Water boils at 212 degrees Fahrenheit. If it is one degree less, you do not have boiling water. Each degree counts.
Based on recent posts, you know I changed companies and jobs. This was a big moment for me and not a decision I made lightly. Getting to this point was not easy either. I had to first figure out what I wanted to do, which companies I’d like to work for, and really understand if I wanted to leave my old company. Once I figured those things out, I began applying for jobs and securing interviews. For those that have not gone through the process, interviewing for a role generally goes through three round:
- Phone screen. This is typically led by the recruiter in HR. Often this is a brief 20-30 minute discussion where they walk through your resume and explain the role a bit more. One thing that initially caught me off guard during the phone screen? They asked for my current salary and what I was looking to make. Be honest in answering that question or it will come back to bite you in some way in the future
- Phone interview. This is typically done by the hiring manager. This will also, likely, be a brief 30 minute discussion where the manager will ask more in-depth questions about your experience and how it relates to the role
- In-person interview. This is done by a variety of partners at the company is between 2-6 hours of interviews. These can be long days, so you need to be “on” all day in order to stand out
You need to perform and demonstrate your brand at each stage of the process. The competition is heavy throughout the process, so you need to set yourself apart.
For me, I was fortunate enough to let my experiences and resume carry me through the first two rounds of interviews for a company I interviewed for. The third round, in-person interview, was a little more daunting because I knew this was a really great role and with that there would be strong competition. I needed to stand out amongst the competition.
The role I was interviewing for was a product manager role owning a specific line of business. How could I show that I already knew how to be a product manager? Thinking through that question, I decided to create a report for the line of business I’d be supporting. In this report I included the following:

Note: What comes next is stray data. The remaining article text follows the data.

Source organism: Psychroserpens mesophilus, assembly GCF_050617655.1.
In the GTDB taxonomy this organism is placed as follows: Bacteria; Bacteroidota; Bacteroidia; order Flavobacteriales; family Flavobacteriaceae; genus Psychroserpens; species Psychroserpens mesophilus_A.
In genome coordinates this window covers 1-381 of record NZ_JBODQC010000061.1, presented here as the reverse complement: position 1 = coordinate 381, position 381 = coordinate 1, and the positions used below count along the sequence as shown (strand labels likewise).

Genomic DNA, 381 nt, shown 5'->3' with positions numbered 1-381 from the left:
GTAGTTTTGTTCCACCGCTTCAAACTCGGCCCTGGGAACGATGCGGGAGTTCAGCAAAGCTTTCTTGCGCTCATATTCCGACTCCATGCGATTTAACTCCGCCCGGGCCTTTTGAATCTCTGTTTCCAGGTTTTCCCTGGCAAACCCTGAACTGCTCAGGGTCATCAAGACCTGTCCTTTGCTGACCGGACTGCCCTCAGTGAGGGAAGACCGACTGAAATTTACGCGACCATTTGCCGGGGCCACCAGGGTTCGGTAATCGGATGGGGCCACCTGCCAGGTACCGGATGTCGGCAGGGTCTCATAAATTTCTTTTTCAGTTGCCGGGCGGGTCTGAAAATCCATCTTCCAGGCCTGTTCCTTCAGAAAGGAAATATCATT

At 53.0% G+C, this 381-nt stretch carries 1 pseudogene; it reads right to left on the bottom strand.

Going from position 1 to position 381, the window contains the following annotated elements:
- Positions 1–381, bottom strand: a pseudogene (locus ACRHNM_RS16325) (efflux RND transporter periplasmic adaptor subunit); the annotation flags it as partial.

2017 projects, why they were important, and what the impact was on the business
Usability testing findings and recommendations. I actually did a usability test to understand the website better and put that into the report
Projected P&L statement
The interviewers were beyond impressed when I showed them this report during the interview. It showed I had put significant time, energy, and preparation into this role and interview. It showed my desire to join the team and start working on the project. And it showed my determination to get the role, which I ended up receiving an offer for.
Another thing I noticed about putting together this report is the initiative to do it was the most important thing. The content did not need to be 100% accurate or spot on - since I was not yet on the team, how could it be? It just showed that I was a self-starter who willing to share ideas and present them in a clear, concise manner.
For whatever role you’re applying for, ask about what their business needs or problems are in the first two rounds of interviews. This will give you a better understanding of the role and the business. Take those needs or problems and develop a solution, ask friends about the problem, or design a product to assist in the problem. Regardless of how you attack the problem, do something.
Just like with boiling water, the extra initiative of putting thought and creating a one-pager or a presentation deck to set yourself apart in an interview, makes all the difference. Don’t discount or underestimate yourself. Go that extra mile and you’ll be more prepared for the interview and better set up to receive a job offer.
Want to see the report I made for the interview? Send an email to email@example.com.